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Horton: Becoming a Participant
February 22 @ 9:00 am - 10:30 am
Becoming a participant: The significance of research on sign language acquisition and socialization
Laura Horton, University of Chicago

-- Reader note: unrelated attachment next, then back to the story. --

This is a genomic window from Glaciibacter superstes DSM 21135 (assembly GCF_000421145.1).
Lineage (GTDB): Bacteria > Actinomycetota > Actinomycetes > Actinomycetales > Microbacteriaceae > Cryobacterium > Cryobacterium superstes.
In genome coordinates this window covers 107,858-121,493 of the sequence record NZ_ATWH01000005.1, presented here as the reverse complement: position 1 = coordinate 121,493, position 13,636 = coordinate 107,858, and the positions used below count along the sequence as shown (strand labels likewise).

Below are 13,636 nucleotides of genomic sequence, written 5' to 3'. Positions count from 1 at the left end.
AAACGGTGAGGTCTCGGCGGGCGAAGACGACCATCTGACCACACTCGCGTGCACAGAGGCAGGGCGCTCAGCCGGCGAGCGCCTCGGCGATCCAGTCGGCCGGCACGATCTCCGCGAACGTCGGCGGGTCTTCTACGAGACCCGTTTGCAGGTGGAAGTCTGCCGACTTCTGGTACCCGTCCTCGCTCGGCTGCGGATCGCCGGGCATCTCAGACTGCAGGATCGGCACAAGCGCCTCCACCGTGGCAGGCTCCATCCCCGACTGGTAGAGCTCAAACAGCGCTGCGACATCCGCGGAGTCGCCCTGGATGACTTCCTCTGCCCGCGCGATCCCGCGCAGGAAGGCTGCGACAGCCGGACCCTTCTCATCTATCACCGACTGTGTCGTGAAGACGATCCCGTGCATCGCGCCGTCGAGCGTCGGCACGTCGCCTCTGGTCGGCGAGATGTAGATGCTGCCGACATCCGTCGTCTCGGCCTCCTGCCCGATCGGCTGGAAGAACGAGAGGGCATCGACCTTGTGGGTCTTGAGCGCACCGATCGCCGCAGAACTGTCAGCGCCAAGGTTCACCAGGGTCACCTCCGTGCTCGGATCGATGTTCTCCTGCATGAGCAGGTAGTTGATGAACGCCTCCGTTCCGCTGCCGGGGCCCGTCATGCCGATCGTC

We have begun to understand the range of circumstances in which children develop language by documenting socializing practices in diverse communities with varied participant frameworks. The term participant frameworks describes the number of people taking part in a conversation and their status as participants or observers. Although researchers have documented considerable diversity in the early linguistic and social environment of hearing children, the process of spoken language acquisition is typically characterized by unhindered access to the linguistic input in the environment; hearing children cannot help but take in the language(s) being spoken around them. For deaf children, access to linguistic input is not guaranteed. In addition to sensorial limitations on their access to spoken language, deaf children’s sign language development diverges from that of hearing children in two primary ways: (1) characteristics of the sign language model and (2) social contexts of acquisition. Each of these factors shapes and is shaped by the participant frameworks in which deaf children are embedded in their daily social lives. In this presentation, I start by asking how we can quantify the effects of social interaction in different participant frameworks. I develop a measure of lexical overlap in local sign languages used in an Indigenous community in Guatemala to explore the consequences of frequent and infrequent interactions. I then present a detailed analysis from a comparative study of sign language socialization in three communities across the region where children are sometimes positioned as participants and sometimes as observers of adults’ signing. Lastly, I turn to a common setting for sign language acquisition in the United States – early elementary classes taught in American Sign Language (ASL). In this participant framework, children are positioned as participants in the context of the classroom with other students, rather than at home with family. In each of the studies I discuss, I stress the importance of uniting qualitative and quantitative methods to understand the lived experiences of deaf children acquiring sign languages. This work expands our knowledge about the language development process for all children, which is incomplete when we overlook deaf children and sign languages.
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